Kiyah lives in a small fishing village between a the Nile River and the jungle. She is happy and has everything she needs. One day, her world is shattered when a warring jungle tribe falls upon the village tearing it to bits and kidnapping her along with many others and separating her from her parents. She lives as a slave and is nurtured by an older woman that is taken with her.
Eventually, her own people (the Egyptians) come to her (as well as the others that were taken) rescue. She is returned to her village, but finds herself alone. She is taken to the orphanage in the city where she is trained as a temple servant. One day, while she is in the market place, she sees a slave that has been beaten and mistreated. She cannot fight the urge to comfort him, so she shares her canteen of water... knowing that she could get into trouble. As she is shoved away from him, the slave looks at her and smiles with eyes that she will never forget.
Her life changes in the years to come, she is adopted, her name is changed to Asenath and she is given everything she never knew she wanted or needed.
Joseph, was sold into slavery by his brothers. He was taken far from his own home and mistreated. He came to work in a home where he became well trusted, until the mistress of the house came on to him and then accused him of trying to rape her when he said no! What was to happen to him now?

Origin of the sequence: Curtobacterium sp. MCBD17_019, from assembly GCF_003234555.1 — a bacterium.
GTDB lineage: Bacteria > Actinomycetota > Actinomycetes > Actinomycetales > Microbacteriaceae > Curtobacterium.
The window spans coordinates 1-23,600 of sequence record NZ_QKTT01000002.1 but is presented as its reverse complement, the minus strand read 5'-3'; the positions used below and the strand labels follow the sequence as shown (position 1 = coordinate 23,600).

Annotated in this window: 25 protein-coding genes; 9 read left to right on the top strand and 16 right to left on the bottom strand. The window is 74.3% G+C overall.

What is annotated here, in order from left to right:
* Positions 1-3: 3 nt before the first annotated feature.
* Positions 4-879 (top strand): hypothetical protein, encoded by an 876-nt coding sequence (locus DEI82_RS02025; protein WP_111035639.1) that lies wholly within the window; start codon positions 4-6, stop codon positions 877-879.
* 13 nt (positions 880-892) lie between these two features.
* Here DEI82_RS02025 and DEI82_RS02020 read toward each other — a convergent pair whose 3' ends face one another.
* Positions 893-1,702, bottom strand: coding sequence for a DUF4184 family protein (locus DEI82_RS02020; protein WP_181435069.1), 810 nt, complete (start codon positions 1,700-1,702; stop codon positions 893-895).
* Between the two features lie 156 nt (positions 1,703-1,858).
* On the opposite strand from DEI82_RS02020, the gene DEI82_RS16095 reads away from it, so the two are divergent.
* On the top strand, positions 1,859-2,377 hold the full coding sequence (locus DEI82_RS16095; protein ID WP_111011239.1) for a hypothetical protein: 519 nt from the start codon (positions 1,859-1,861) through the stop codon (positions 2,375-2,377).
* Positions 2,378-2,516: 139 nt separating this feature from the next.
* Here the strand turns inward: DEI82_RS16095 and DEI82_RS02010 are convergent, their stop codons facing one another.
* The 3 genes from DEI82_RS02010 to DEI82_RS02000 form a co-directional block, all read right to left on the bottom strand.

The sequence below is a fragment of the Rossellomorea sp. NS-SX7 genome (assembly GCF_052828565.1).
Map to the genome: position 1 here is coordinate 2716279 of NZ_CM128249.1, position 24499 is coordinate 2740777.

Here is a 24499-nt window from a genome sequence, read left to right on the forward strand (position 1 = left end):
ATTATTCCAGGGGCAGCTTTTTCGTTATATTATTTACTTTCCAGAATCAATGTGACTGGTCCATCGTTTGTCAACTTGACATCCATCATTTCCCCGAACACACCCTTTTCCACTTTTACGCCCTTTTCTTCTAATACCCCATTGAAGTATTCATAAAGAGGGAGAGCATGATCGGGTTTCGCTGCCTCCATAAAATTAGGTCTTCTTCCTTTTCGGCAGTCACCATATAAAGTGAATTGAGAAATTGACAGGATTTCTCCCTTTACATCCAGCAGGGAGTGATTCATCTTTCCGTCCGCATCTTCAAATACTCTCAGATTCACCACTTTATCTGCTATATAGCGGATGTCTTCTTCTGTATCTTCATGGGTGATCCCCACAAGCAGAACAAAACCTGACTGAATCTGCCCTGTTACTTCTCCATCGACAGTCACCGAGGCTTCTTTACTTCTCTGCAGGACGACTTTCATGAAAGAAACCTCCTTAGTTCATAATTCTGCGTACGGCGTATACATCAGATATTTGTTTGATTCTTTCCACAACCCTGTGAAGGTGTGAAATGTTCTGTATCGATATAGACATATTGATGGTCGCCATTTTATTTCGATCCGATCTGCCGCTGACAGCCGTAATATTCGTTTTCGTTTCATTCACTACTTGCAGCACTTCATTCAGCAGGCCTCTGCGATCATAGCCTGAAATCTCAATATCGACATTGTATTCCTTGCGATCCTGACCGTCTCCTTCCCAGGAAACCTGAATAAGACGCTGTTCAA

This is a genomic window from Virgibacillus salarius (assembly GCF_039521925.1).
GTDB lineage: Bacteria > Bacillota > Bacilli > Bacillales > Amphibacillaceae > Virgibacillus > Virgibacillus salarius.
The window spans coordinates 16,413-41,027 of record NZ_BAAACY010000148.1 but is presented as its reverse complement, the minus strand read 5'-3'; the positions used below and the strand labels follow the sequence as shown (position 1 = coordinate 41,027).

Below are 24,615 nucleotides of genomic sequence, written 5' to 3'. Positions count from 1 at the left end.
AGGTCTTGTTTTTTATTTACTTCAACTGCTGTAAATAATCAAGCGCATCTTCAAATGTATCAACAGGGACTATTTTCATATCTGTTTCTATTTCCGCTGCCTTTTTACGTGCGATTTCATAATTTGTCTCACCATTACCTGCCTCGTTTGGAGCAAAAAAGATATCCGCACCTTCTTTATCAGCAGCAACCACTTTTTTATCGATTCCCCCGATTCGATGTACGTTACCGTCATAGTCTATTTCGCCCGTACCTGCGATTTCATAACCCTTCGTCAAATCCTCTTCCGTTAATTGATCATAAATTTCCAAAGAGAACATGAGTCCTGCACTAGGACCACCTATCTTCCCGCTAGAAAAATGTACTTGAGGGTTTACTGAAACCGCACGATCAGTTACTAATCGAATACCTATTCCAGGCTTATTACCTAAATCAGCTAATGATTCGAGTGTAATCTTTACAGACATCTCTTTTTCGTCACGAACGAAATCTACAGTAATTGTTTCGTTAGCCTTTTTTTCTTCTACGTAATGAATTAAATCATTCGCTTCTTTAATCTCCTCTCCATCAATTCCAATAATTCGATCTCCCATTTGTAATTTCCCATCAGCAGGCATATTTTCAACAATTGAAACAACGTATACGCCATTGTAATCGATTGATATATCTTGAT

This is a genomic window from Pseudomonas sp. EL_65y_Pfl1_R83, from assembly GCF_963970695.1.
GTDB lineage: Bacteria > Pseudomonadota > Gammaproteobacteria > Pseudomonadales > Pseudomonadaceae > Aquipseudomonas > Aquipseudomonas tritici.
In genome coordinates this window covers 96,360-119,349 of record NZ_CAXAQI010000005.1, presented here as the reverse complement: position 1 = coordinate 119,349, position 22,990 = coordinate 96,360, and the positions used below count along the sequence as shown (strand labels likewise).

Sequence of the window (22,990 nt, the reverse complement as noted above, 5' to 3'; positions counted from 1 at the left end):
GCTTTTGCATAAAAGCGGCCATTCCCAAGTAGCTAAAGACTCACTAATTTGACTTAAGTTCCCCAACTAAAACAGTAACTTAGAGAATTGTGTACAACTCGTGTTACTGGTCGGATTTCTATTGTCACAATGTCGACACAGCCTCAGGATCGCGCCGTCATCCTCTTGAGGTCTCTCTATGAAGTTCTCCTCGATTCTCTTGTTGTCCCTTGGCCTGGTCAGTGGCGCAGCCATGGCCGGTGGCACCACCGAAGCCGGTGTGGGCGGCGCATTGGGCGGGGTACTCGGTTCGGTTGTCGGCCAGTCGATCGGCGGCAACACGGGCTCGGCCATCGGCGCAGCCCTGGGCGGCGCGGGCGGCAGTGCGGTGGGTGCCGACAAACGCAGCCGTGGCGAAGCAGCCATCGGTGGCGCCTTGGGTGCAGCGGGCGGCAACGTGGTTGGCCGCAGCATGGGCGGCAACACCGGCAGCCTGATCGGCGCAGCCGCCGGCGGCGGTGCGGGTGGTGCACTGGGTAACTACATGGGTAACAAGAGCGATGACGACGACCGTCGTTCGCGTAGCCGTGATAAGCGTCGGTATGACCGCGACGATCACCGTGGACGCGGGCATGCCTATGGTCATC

This is the story of Asenath and Joseph and how their lives intertwined over and over again. Can they overcome all the trials and tribulations of life and find a way to enjoy their blossoming love? What about the God of Joseph? How does He plan to work all things for good?
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I really enjoyed this book and felt that it was well written! I love when authors pick an "obscure" character of the Bible and embellish and fill in their lives for us to have a glimpse of what they might have been feeling and what they possibly went through.
Anna Patricio has taken Joseph's wife, Asenath, and brought her to life in this book. Patricio has woven an intricate story of happiness, absolute terror, sorrow and mourning, healing, hope and love in Asenath.
My only dislike with the entire book is that Patricio uses the word "b*tch" twice. I was actually shocked the first time I read it and then I was surprised that curse words only appeared twice... because most books that I've read that have curse works in them have way more that two. Since, I went in to reading this book with the thought that it was Christian Historical Fiction, I wanted to find out from the author why she used this word. Here are her own words:
"I used the B-word first because Asenath was in the throes of anger and frustration, especially as it concerned her hated enemy Potiphar's wife; and secondly because it is in character with Potiphar's wife (who said it the 2nd time). However, as you can see, both uses were reprimanded.
In short, I put it to make the novel realistic. Sorry if it made you uncomfortable, though mind you I don't talk like that in my everyday speech. "
So, as a warning... this book does contain two incidents of 1 "bad" word. If you are like me, you read more that just Christian Fiction, so you see this in other books, I just wanted to warn you. I would definitely recommend this book and this author. Anna Patricio was very gracious about my asking her questions and I feel that she is a promising new author!
Here is a trailer for her book: